With FM17 top of my Christmas wish list, countdown the days with me as I set the groundwork for my latest jaunt into the digital domain of football management. Over the next few weeks in the run up to the big day I will run through the decision making process for starting a new game, with regular updates on my game to follow thereafter, all with a something of a twist.
Having played the series since its inception in 1992, the 2014-15 season represented a watershed moment in my relationship with Football Manager.
After years of starting, failing and rage quitting, playing FM came to feel like a mental test, one that I kept coming up painfully short in. But after the threads of my life started to unravel and I found myself first entering, and then emerging from, a stint in therapy to tackle depression and anxiety, I was inspired to try one last time.
I started at the bottom, prepared to learn and work my way up. And I blogged my way through the whole thing, charting not just the highs and lows in game but in my mood. How did FM influence my real life anxiety issues? How did they in turn influence FM? The save took me from the non-league to the Premier League, via the birth of my son and the death of my dad. It was the most rewarding save of FM I have ever played. My journey ended with a comfortable mid-table Premier League finish and a World Cup jaunt with the USA. I walked away a little wiser and a little happier.
I genuinely thought that might be the last time I played FM, what with family and other commitments becoming heavier. But after a two year break I decided the time was right to dive back in. Once again I will chart my journey via a blog, this time utilising a more structured format, with weekly updates on VG Almanac. But one thing that will not change will be my approach to writing. No filters, no editing, no holding back. This will be a story about my game for sure but it will once again play out against the background of my life and how mental illness can influence, and be influenced by, my videogame experiences.
As someone probably once said, you can’t know where you’re going if you don’t know where you’ve been.
I won’t trawl through my full mental history, although anyone with a desire to do so is very welcome to read the various blogs on my website. The short version is that after hitting the proverbial wall, I spent three months in therapy for depression and anxiety before emerging to find I had been made redundant. Thus began the challenge of reintegrating myself into the workplace whilst also trying to implement the behavioural changes and strategies I had been taught.
Three years on, I find myself in a complex place where I am both happy and yet in many ways more anxious than ever. My work life is settled if unspectacular. I occasionally find myself torn between a desire to push forward and a fear that holds me back. I feel both that I undervalue myself and yet am incapable of any more. My dreams remain unfulfilled, balanced against the fact that I am home in time for the kids to go to bed and leave the office behind me at 5 when I leave. Other complexities have emerged, including where I see myself fitting in, but ultimately I have come to the conclusion that it is the right place for me right now.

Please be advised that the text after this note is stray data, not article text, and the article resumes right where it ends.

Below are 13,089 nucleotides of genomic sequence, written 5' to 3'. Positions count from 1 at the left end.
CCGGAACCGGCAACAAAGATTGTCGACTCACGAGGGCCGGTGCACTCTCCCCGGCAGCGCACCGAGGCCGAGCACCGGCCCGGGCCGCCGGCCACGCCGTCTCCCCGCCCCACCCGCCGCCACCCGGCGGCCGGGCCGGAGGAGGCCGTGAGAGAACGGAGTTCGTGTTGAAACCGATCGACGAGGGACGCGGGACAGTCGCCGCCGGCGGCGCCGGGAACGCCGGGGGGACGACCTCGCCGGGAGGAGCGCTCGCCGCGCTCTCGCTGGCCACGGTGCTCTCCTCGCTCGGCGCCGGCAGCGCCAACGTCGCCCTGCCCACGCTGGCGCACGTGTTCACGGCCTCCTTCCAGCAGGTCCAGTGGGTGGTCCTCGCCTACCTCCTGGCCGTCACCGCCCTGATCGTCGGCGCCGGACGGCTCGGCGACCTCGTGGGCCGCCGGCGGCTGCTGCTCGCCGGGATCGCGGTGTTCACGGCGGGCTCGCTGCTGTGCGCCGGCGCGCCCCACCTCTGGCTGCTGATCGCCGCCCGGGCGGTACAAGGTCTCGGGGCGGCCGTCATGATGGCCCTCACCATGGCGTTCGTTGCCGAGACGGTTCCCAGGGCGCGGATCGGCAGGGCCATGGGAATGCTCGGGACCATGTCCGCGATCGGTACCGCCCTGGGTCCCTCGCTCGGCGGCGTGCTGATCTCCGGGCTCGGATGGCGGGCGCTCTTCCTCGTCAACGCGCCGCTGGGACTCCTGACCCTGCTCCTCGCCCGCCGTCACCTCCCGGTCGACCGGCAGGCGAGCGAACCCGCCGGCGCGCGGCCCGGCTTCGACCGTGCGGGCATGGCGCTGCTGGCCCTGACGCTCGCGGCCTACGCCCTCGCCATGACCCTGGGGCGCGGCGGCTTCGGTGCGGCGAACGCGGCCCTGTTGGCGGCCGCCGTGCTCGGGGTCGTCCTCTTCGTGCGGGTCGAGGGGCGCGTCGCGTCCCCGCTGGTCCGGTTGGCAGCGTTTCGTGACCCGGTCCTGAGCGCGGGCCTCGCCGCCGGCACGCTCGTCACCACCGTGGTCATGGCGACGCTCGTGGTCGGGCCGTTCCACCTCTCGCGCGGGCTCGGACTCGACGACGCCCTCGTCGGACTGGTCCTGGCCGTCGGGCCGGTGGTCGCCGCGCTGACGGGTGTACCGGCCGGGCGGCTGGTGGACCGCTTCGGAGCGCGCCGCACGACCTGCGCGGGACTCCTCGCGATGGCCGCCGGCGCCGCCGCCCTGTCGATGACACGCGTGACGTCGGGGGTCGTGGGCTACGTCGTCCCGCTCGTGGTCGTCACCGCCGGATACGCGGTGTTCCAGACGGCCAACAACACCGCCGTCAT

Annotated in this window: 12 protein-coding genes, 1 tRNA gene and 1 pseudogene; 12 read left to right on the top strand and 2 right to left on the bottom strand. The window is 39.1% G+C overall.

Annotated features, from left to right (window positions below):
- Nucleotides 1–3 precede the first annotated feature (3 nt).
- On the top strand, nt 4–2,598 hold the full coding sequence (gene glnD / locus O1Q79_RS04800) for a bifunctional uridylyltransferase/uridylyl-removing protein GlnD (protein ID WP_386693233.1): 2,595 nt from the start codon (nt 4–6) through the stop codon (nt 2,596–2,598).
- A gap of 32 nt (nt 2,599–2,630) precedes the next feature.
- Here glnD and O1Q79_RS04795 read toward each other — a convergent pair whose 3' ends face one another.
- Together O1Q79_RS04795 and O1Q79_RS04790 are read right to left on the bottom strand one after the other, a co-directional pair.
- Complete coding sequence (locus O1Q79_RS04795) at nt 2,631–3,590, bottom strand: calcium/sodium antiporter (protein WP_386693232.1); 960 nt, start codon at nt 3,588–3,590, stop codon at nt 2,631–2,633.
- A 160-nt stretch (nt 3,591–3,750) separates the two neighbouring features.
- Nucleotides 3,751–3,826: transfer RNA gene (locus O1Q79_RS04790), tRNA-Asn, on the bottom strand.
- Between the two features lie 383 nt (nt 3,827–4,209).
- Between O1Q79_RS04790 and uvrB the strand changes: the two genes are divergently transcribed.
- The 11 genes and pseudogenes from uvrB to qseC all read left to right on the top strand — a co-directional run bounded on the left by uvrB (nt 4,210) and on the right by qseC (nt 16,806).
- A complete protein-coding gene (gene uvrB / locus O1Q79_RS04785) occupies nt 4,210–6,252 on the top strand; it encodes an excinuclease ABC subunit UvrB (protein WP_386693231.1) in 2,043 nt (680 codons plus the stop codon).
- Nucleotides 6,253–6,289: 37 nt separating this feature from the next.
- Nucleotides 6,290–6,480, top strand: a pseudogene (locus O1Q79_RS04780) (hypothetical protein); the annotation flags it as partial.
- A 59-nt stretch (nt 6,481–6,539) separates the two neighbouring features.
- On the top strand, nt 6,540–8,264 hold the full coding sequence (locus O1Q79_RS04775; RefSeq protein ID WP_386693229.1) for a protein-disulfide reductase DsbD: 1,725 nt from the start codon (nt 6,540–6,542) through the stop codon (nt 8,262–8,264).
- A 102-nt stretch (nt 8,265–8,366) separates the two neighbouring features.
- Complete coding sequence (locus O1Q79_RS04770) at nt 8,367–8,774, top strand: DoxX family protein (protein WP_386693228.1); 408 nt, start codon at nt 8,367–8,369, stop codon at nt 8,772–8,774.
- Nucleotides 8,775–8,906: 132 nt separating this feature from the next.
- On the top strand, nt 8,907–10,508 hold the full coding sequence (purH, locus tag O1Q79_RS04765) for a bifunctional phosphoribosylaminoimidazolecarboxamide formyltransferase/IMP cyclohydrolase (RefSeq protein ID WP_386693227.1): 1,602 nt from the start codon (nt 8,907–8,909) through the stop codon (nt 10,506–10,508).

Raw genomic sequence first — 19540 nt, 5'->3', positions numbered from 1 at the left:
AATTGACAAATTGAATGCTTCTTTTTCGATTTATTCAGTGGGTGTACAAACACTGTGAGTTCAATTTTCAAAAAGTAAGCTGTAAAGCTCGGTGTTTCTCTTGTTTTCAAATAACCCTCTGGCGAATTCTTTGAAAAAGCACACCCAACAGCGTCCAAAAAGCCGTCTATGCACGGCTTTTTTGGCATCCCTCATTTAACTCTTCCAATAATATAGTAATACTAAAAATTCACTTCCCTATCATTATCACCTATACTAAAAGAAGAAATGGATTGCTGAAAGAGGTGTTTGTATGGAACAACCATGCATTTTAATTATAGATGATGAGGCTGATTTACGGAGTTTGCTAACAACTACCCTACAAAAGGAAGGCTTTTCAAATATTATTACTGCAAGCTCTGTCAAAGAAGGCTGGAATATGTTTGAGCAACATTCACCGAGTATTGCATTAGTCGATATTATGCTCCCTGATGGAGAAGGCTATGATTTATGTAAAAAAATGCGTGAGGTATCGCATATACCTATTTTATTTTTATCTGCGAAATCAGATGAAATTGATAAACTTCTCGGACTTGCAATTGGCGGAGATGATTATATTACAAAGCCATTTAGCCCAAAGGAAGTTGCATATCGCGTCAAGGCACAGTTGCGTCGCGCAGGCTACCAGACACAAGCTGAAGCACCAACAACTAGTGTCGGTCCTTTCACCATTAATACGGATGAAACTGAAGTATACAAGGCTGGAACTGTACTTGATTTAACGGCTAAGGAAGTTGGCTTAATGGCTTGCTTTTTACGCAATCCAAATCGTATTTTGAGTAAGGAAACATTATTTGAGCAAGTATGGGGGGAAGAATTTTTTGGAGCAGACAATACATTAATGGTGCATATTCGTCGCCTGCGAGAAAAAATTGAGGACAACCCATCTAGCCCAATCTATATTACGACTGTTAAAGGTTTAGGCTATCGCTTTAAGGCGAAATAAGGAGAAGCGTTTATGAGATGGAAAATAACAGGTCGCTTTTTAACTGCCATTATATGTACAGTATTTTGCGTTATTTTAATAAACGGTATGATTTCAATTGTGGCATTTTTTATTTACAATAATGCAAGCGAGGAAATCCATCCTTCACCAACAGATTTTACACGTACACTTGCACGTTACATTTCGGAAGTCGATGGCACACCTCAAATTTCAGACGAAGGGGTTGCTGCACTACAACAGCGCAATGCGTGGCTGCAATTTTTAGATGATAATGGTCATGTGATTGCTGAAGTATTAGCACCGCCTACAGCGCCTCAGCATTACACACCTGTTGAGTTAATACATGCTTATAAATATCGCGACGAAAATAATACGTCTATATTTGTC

My home life has become more stressful as my children grow. Twins are inherently more difficult than a single child, something only parents of multiples can ever truly appreciate. Combined with the introduction of my boy going through the terrible two’s, the house sometimes feels like a soft play centre with three wailing banshees running wild. I continue to fall short of the unattainable parenting standard I set for myself, which perhaps only helps to fuel the anxiety cycle that I so often find myself pedalling. But no matter the stress, no matter how much I might lose my rag sometimes, I remind myself that this is the life I chose. I wouldn’t have it any other way.
Anxiety remains a constant companion, that mate who always seems to turn up on the doorstep even when you don’t remember inviting him. Others would likely be surprised at the things that cause me genuine internal panic, masked by the calm façade that I attempt to maintain. A decision to go back onto antidepressants earlier this year was mine alone, as was the decision to seek some additional therapy sessions, and I take comfort from my ability to assess my mood and take proactive action.
Life is a journey, an ongoing series of lessons with homework every day. My last FM session taught me that I was flexible, adaptable and more capable than I realised, something that seeps into and derives from my real life experiences. FM also caused me to question who I was, how I define myself. And these are issues I continue to wrestle with.
I enter FM17 then in some ways anxious yet at the same time a little more prepared, a little more confident and feeling ready to face down the challenges that may come my way.
In the next instalment we explore the crippling anxiety that comes with the simple act of deciding which team to manage.